Online global health program empowers FEMA employee
Looking for a flexible, reputable degree program with a subject matter that applied to her career was important for ASU Online student Autumn Coalwell.
Coalwell works full time as a program analyst and contracting officer representative for the Federal Emergency Management Agency (FEMA). She is also enrolled in the global health 4+1 program through the School of Human Evolution and Social Change, and is minoring in political science.
The accelerated 4+1 program offers students both a bachelor’s and master’s degree in just five years.
“I didn’t do my degree right out of high school,” Coalwell said. “I went and did the AmeriCorps national service program.”
“When I went to finish my degree while I was working with FEMA, I needed something that would work well with my full-time work schedule because it just wasn’t feasible for me to take time off to do my degree. Especially when I would also have to be paying for the degree.”
ASU News spoke with Coalwell about her experience in the global health program and her work with FEMA.
Editor's note: Answers have been edited for length and clarity.
Question: Tell us about your career with FEMA.
Answer: I’ve worked with FEMA for about six years. I started with the AmeriCorps NCCC FEMA Corps program, and then I worked as a FEMA reservist, which is when you’re employed part time throughout the year, but you deploy into the field in direct support of disasters.
After that, I obtained a job with headquarters as a program analyst and contracting officer representative.
A program analyst is someone who administratively and strategically supports FEMA’s programs. I work on a wide range of tasks, such as the development of new training and mentorship programs for the workforce, the evaluation of existing programs and the development of program guidance documents. A contracting officer representative (COR) is a member of the agency who manages contracts for services or goods. So I help plan, write and manage contracts.
Q: When you worked in the field for FEMA, was there a location that made a significant impact on you?
A: Most of my time deployed to the field was spent in Puerto Rico working with the FEMA Individual Assistance Program, which helps individuals through the recovery process.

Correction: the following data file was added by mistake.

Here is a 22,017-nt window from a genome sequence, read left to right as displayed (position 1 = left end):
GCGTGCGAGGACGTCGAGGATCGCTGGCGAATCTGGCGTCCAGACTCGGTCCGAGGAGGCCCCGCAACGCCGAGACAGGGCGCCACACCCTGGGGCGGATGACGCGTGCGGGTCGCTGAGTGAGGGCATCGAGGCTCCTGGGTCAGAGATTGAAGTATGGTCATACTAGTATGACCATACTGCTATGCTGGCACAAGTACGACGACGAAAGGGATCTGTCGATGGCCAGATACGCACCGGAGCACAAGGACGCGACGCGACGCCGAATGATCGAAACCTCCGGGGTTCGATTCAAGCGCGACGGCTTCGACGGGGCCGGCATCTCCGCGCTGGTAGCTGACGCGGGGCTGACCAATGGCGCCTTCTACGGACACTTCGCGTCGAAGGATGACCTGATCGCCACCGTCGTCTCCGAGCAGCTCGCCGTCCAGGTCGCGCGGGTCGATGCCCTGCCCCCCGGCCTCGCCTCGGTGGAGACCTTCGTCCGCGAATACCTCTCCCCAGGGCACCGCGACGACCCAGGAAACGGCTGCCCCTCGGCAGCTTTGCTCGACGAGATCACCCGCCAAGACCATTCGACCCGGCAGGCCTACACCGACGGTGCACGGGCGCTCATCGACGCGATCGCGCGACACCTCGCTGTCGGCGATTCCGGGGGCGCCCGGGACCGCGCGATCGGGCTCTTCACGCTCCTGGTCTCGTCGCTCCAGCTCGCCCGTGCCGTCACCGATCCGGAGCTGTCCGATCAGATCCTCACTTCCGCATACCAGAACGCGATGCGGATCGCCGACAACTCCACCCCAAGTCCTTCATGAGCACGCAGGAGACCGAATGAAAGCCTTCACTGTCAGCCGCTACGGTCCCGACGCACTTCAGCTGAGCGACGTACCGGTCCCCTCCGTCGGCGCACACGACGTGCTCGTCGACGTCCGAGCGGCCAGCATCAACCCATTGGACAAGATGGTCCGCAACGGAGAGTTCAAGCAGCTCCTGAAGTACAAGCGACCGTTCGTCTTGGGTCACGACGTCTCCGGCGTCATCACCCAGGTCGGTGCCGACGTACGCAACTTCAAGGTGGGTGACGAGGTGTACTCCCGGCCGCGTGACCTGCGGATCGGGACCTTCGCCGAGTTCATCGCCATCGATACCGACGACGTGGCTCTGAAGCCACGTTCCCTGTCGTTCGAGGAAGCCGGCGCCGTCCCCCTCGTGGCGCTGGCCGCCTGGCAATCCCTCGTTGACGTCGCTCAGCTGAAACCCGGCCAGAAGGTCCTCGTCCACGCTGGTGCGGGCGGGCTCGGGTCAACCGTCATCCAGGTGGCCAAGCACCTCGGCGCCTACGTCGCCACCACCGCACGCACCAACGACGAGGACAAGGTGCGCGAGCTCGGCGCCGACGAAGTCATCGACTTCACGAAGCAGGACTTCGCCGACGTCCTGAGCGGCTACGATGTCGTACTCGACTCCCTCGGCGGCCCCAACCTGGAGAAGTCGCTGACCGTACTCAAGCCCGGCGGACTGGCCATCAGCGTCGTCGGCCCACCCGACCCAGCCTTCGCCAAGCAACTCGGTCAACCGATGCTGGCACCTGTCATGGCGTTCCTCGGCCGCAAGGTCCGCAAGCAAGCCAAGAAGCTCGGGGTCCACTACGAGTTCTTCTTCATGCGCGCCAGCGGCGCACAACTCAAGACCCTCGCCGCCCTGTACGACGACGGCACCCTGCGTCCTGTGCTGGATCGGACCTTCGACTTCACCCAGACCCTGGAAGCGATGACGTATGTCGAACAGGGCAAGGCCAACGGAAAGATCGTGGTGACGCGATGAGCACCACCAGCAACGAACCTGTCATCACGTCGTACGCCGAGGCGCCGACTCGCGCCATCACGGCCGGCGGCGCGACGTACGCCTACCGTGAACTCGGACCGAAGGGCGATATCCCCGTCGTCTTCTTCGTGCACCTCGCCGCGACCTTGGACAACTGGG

Something that really stood out to me and has stayed with me was the situation of homeownership in Puerto Rico. Several generations ago, many people in Puerto Rico built homes on land that, at the time, had no ownership. The government of Puerto Rico allowed these homes and settlements to be built.
Over the years, these homes were passed down through families. When Hurricane Maria hit and many of these homes were destroyed, the families were unable to prove ownership of their homes to seek response or recovery assistance.
Even though they had grown up in these homes, their grandparents had built the homes and the building of these homes was not considered immoral or illegal at the time they were built, these families were left homeless. They could not prove that they were owners or renters. They had no avenues to seek repair or temporary housing assistance. This shocked me, and since then, I have learned of other similar situations around the world.
Q: How do you hope your degrees in global health will help you in your career at FEMA?
A: It already is helping with my career at FEMA, mostly because of the understanding of social and cultural differences. Even here in the United States, we have such a wide range of cultures and social differences around the country.
When you are operating in disaster response and recovery situations, you’re encountering a lot of the social determinants of health that are discussed in the global health program.
Understanding how to really help communities with recovery and resilience is important. A lot of those factors and considerations are recurrent in the global health major, so I really think that it’s applicable. I also hope to get into some international affairs work in the future.
Q: Has there been a professor or course that has made a big impact on you?
A: The class ASB 327: Disaster!, taught by President’s Professor Amber Wutich, was great. It was so much more than I expected. I’ve taken a lot of emergency management classes in the past and they really just revolved around policies within disaster response within the U.S. This course really dove into a lot of the ethics surrounding humanitarian relief and disaster response — and how those efforts and how humanitarian aid can be used to promote resiliency instead of just the immediate needs of the community and the importance of long-term development and recovery.
Several other professors have made a profound impact on my degree through their engaging teaching methods. They include Gabriela Clarke, graduate teaching associate of Spanish at the School of International Letters and Cultures, and Charles Ripley, instructor at the School of Politics and Global Studies.